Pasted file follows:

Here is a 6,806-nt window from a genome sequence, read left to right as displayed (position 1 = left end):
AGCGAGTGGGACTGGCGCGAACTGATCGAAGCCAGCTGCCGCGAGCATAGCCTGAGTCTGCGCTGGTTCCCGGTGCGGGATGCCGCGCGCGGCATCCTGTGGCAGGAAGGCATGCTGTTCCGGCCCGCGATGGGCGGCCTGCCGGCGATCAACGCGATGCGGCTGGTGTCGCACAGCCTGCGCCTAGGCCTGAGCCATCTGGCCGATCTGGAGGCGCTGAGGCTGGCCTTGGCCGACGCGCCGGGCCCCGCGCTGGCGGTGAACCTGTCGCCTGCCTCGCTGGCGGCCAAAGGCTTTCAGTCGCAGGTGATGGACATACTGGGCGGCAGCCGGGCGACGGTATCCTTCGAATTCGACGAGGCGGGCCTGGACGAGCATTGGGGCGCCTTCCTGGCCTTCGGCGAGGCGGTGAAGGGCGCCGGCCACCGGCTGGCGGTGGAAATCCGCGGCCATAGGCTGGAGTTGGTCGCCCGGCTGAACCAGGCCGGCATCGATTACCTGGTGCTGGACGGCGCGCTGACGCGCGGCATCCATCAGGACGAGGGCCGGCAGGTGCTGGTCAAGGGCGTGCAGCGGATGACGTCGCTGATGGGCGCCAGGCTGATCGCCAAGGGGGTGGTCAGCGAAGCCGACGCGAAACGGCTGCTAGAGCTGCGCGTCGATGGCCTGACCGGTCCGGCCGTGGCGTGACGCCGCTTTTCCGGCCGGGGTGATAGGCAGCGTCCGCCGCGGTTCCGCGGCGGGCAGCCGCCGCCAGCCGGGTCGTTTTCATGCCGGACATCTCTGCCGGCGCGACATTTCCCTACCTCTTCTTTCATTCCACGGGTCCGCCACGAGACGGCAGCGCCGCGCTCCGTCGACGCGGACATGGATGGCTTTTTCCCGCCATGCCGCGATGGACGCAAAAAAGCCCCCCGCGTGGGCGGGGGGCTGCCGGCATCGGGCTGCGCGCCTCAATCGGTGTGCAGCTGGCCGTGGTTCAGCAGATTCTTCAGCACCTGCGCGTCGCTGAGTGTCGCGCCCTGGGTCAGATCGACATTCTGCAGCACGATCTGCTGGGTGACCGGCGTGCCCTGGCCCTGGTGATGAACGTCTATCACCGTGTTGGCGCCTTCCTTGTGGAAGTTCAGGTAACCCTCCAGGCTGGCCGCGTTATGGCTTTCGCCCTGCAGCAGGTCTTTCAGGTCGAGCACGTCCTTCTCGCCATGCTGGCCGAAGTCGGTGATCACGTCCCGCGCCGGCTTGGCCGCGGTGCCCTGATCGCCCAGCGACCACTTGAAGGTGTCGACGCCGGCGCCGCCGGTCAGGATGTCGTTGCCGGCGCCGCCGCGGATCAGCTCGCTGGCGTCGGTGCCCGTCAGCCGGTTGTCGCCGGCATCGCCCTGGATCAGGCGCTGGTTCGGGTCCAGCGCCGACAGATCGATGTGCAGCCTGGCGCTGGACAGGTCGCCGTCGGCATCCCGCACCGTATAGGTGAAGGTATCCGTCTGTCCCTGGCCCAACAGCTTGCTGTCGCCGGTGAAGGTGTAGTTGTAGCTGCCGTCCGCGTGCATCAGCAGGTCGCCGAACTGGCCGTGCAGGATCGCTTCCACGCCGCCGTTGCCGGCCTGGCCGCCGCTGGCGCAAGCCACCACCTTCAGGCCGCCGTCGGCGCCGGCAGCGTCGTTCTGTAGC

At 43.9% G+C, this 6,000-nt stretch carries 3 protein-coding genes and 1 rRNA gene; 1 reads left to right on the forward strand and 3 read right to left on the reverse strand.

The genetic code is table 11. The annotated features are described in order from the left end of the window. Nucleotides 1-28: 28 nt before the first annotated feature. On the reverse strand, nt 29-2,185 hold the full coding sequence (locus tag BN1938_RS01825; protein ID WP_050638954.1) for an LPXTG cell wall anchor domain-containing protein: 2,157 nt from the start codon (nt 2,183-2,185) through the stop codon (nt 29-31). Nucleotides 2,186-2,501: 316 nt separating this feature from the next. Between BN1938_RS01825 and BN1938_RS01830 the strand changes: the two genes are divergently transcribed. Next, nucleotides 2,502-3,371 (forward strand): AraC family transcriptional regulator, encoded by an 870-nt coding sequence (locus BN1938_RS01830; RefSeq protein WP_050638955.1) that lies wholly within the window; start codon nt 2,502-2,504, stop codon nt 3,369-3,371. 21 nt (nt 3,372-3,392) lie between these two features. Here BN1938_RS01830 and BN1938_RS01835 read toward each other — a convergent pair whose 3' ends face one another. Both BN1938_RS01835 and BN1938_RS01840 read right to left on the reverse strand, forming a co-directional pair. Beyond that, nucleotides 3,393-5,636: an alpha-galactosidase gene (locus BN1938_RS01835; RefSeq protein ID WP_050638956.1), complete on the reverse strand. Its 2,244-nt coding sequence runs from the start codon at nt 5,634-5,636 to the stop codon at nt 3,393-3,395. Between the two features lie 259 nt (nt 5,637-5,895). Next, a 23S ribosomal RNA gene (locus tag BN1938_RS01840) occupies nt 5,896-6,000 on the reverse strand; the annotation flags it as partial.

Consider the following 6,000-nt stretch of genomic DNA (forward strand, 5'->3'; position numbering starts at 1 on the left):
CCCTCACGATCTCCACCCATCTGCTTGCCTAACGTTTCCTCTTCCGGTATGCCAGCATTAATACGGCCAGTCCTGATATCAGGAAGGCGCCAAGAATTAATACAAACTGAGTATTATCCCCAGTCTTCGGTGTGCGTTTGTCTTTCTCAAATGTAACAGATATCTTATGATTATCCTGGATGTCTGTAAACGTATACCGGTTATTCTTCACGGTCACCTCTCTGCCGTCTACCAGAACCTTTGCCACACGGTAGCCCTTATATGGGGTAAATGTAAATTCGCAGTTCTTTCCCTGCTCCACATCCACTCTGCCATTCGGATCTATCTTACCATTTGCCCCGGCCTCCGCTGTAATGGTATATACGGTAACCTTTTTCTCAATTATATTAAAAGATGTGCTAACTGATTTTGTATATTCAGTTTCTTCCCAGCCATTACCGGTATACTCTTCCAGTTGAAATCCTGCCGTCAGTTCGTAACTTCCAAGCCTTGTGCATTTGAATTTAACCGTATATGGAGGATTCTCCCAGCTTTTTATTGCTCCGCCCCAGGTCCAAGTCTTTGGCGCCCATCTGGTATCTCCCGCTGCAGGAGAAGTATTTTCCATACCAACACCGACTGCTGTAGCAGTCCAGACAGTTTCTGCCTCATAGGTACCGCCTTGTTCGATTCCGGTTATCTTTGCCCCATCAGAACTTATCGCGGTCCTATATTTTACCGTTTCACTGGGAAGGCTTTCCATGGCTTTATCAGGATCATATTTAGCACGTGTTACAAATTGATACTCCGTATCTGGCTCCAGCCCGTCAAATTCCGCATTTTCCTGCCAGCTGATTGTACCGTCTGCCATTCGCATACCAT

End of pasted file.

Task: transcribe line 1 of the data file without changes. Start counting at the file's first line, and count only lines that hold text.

Here is a 6,806-nt window from a genome sequence, read left to right as displayed (position 1 = left end):